How I wish you would take your medicine.

Of course she knew she had problems. So much of the problem was knowing that she had them, knowing she was broken. But they didn't understand that. They thought they were helping when they sent her to the doctors, who told her what was wrong with her using terms that were very technical and professional-sounding. What she took away from it is that it was a problem with her brain. They gave her pills, with names she couldn't pronounce. They told her this will make everything better.

She hasn't thrown them out, though she isn't quite sure why. When she's supposed to be out, she goes back to the doctor for more, and now there's dozens of little pill bottles lined up, hidden under her bed. She kept them on the nightstand for a while until she started having people over to stay the night. They looked at the pills and got this look on their face: this one's crazy. Usually they left, and that made her feel bad. Sometimes they stayed, and that made her feel even worse.

So she hid the pills, and as she did she wondered why she couldn't just throw them away, or why she's never even tried taking them. She's broken. She needs to be fixed. That's how it works, right?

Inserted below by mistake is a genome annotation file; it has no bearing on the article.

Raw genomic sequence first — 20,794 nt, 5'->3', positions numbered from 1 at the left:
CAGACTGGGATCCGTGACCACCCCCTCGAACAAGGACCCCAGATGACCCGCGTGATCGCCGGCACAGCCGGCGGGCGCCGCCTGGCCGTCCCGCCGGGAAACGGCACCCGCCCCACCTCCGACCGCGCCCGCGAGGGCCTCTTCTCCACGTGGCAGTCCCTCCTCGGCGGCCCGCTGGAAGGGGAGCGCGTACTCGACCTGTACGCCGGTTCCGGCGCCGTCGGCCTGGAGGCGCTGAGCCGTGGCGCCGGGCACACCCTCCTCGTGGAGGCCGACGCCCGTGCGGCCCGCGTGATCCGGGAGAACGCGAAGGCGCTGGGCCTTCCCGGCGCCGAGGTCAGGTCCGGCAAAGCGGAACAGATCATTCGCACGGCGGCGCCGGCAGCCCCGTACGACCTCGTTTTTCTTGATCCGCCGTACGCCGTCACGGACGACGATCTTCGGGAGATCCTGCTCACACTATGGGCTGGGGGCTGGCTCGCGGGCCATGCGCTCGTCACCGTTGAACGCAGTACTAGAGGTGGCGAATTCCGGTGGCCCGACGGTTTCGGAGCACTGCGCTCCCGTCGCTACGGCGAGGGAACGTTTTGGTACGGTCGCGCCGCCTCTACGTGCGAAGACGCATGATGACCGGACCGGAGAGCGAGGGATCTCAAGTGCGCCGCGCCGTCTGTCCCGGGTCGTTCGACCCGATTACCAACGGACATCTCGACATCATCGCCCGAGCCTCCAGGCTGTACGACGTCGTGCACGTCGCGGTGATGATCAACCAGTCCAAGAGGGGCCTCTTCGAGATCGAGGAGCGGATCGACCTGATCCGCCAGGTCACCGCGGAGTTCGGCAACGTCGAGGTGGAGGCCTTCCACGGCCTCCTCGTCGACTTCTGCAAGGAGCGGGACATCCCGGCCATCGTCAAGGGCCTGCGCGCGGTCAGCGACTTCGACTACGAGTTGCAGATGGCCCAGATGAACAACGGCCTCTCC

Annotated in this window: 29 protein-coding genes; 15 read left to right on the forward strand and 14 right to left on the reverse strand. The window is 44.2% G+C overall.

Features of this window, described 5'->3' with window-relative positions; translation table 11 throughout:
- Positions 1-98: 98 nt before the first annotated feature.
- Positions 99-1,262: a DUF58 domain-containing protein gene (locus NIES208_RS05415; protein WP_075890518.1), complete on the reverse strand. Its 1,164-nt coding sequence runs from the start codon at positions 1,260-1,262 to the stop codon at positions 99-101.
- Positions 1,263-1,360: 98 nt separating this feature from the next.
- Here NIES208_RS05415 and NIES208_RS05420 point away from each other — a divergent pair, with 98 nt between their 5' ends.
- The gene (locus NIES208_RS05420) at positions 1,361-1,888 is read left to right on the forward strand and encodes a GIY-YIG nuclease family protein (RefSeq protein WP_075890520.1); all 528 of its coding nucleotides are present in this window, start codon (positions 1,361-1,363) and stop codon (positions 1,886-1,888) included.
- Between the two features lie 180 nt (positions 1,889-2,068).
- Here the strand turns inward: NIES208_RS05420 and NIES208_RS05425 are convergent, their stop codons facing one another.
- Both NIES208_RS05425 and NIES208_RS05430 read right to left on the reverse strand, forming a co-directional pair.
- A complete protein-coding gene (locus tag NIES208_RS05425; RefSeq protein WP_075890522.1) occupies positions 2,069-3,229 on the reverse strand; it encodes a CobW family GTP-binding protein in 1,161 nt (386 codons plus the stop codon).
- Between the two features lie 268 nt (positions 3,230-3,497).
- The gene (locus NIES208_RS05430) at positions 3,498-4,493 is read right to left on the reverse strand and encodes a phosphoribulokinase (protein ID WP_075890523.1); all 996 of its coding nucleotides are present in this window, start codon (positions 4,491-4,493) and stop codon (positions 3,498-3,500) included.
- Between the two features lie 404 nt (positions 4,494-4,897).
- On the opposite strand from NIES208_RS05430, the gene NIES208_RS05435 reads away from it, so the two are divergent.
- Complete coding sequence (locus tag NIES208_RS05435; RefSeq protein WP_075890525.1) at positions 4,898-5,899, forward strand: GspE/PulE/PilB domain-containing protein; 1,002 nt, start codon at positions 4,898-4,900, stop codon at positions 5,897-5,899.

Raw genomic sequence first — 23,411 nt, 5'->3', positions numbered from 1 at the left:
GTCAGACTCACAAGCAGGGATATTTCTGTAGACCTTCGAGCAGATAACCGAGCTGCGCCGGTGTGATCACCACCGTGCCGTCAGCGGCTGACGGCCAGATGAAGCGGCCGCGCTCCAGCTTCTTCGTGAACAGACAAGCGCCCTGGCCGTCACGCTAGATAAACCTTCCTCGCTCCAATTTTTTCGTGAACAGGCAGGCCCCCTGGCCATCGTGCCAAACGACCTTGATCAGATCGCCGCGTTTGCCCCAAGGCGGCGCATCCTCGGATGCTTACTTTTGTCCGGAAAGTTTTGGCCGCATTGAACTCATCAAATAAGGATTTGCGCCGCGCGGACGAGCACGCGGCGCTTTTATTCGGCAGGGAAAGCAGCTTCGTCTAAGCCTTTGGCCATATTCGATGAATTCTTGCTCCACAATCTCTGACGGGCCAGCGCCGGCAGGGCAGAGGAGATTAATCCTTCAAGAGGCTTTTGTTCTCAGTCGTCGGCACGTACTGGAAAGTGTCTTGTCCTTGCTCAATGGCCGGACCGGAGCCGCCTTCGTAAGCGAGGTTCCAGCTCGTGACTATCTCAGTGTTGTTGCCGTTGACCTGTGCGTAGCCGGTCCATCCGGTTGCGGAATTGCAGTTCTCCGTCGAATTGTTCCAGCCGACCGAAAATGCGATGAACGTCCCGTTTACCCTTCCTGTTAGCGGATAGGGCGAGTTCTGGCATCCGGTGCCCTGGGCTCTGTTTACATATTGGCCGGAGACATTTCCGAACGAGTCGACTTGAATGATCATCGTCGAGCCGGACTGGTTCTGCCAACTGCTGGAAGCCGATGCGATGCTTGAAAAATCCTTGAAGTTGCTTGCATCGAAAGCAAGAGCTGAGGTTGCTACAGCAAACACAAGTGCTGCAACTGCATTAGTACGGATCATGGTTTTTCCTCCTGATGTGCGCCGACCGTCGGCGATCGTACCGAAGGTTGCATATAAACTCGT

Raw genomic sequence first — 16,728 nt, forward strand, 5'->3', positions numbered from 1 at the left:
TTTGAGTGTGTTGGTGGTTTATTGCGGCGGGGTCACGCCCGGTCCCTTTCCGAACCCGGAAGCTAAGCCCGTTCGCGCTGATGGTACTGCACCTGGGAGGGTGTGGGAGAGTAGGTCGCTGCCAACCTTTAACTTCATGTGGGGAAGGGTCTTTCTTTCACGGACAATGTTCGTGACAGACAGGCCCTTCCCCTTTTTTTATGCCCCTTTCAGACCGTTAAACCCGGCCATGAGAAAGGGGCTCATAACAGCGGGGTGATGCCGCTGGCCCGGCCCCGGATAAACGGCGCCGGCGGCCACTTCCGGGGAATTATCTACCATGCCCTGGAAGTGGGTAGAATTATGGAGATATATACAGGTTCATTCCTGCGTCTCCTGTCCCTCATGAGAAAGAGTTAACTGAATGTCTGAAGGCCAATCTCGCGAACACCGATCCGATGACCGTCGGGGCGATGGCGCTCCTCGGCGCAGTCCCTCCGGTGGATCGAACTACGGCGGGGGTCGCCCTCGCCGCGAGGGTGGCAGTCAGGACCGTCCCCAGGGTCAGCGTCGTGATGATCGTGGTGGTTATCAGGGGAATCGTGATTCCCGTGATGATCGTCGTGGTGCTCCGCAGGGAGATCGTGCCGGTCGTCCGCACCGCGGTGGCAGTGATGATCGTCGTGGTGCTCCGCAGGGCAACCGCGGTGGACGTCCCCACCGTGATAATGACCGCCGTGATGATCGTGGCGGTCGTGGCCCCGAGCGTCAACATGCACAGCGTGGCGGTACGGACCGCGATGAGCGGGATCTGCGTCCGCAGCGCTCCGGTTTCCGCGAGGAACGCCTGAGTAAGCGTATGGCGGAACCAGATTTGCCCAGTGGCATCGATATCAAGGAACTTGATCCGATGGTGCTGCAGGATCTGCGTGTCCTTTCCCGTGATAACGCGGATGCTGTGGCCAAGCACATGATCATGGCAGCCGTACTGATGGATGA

She's supposed to be better, so when people who act very sad and concerned when they talk to her call, she acts better. They seem to believe the trick, and on good days, so does she. She's been seeing someone who seems to believe it, too, who doesn't act sad and concerned around her. That helps sometimes. But sometimes, when she's alone at night, she lies on the floor and stares at her collection of pill bottles. And these days even though she acts better, she's afraid again. Maybe they're just pretending. Soon they'll send her to another doctor and tell her she's been collecting pills under her bed this whole time. And she tells herself she's just being silly, even though she knows that never works.

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